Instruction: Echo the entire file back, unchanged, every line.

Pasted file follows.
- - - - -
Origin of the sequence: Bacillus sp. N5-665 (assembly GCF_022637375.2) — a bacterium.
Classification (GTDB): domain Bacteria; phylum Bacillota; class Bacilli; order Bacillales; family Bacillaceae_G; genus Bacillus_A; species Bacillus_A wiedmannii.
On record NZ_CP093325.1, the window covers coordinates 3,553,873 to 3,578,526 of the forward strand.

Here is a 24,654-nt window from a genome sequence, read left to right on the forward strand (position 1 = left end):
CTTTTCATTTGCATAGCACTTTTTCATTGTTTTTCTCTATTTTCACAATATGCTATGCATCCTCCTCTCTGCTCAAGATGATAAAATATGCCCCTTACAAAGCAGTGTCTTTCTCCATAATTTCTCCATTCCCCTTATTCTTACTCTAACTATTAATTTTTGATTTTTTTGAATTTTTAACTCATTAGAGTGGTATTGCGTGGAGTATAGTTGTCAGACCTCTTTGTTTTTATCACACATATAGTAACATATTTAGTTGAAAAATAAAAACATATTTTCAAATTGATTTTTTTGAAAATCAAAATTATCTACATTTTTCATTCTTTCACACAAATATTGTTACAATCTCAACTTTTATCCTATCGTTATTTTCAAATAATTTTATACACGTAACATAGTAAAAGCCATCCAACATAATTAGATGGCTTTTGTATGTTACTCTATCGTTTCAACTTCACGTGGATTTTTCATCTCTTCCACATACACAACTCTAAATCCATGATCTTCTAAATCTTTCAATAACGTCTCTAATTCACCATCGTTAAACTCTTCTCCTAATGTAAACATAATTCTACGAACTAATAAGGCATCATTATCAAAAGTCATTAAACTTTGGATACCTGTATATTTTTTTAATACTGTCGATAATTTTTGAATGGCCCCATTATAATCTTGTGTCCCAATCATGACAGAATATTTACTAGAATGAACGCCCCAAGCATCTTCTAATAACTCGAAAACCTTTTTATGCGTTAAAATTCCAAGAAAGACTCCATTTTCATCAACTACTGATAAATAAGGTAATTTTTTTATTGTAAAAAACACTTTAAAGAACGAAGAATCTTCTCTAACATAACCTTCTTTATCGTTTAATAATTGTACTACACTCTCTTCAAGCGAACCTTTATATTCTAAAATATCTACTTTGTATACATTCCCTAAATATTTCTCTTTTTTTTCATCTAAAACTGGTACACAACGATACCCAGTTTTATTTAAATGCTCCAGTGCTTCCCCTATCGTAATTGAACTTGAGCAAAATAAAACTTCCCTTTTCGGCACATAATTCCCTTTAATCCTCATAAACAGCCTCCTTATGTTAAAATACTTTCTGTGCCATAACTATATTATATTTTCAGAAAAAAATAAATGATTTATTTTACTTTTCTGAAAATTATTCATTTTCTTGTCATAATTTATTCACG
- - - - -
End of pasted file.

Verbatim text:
Origin of the sequence: Bacillus sp. N5-665 (assembly GCF_022637375.2) — a bacterium.
Classification (GTDB): domain Bacteria; phylum Bacillota; class Bacilli; order Bacillales; family Bacillaceae_G; genus Bacillus_A; species Bacillus_A wiedmannii.
On record NZ_CP093325.1, the window covers coordinates 3,553,873 to 3,578,526 of the forward strand.

Here is a 24,654-nt window from a genome sequence, read left to right on the forward strand (position 1 = left end):
CTTTTCATTTGCATAGCACTTTTTCATTGTTTTTCTCTATTTTCACAATATGCTATGCATCCTCCTCTCTGCTCAAGATGATAAAATATGCCCCTTACAAAGCAGTGTCTTTCTCCATAATTTCTCCATTCCCCTTATTCTTACTCTAACTATTAATTTTTGATTTTTTTGAATTTTTAACTCATTAGAGTGGTATTGCGTGGAGTATAGTTGTCAGACCTCTTTGTTTTTATCACACATATAGTAACATATTTAGTTGAAAAATAAAAACATATTTTCAAATTGATTTTTTTGAAAATCAAAATTATCTACATTTTTCATTCTTTCACACAAATATTGTTACAATCTCAACTTTTATCCTATCGTTATTTTCAAATAATTTTATACACGTAACATAGTAAAAGCCATCCAACATAATTAGATGGCTTTTGTATGTTACTCTATCGTTTCAACTTCACGTGGATTTTTCATCTCTTCCACATACACAACTCTAAATCCATGATCTTCTAAATCTTTCAATAACGTCTCTAATTCACCATCGTTAAACTCTTCTCCTAATGTAAACATAATTCTACGAACTAATAAGGCATCATTATCAAAAGTCATTAAACTTTGGATACCTGTATATTTTTTTAATACTGTCGATAATTTTTGAATGGCCCCATTATAATCTTGTGTCCCAATCATGACAGAATATTTACTAGAATGAACGCCCCAAGCATCTTCTAATAACTCGAAAACCTTTTTATGCGTTAAAATTCCAAGAAAGACTCCATTTTCATCAACTACTGATAAATAAGGTAATTTTTTTATTGTAAAAAACACTTTAAAGAACGAAGAATCTTCTCTAACATAACCTTCTTTATCGTTTAATAATTGTACTACACTCTCTTCAAGCGAACCTTTATATTCTAAAATATCTACTTTGTATACATTCCCTAAATATTTCTCTTTTTTTTCATCTAAAACTGGTACACAACGATACCCAGTTTTATTTAAATGCTCCAGTGCTTCCCCTATCGTAATTGAACTTGAGCAAAATAAAACTTCCCTTTTCGGCACATAATTCCCTTTAATCCTCATAAACAGCCTCCTTATGTTAAAATACTTTCTGTGCCATAACTATATTATATTTTCAGAAAAAAATAAATGATTTATTTTACTTTTCTGAAAATTATTCATTTTCTTGTCATAATTTATTCACG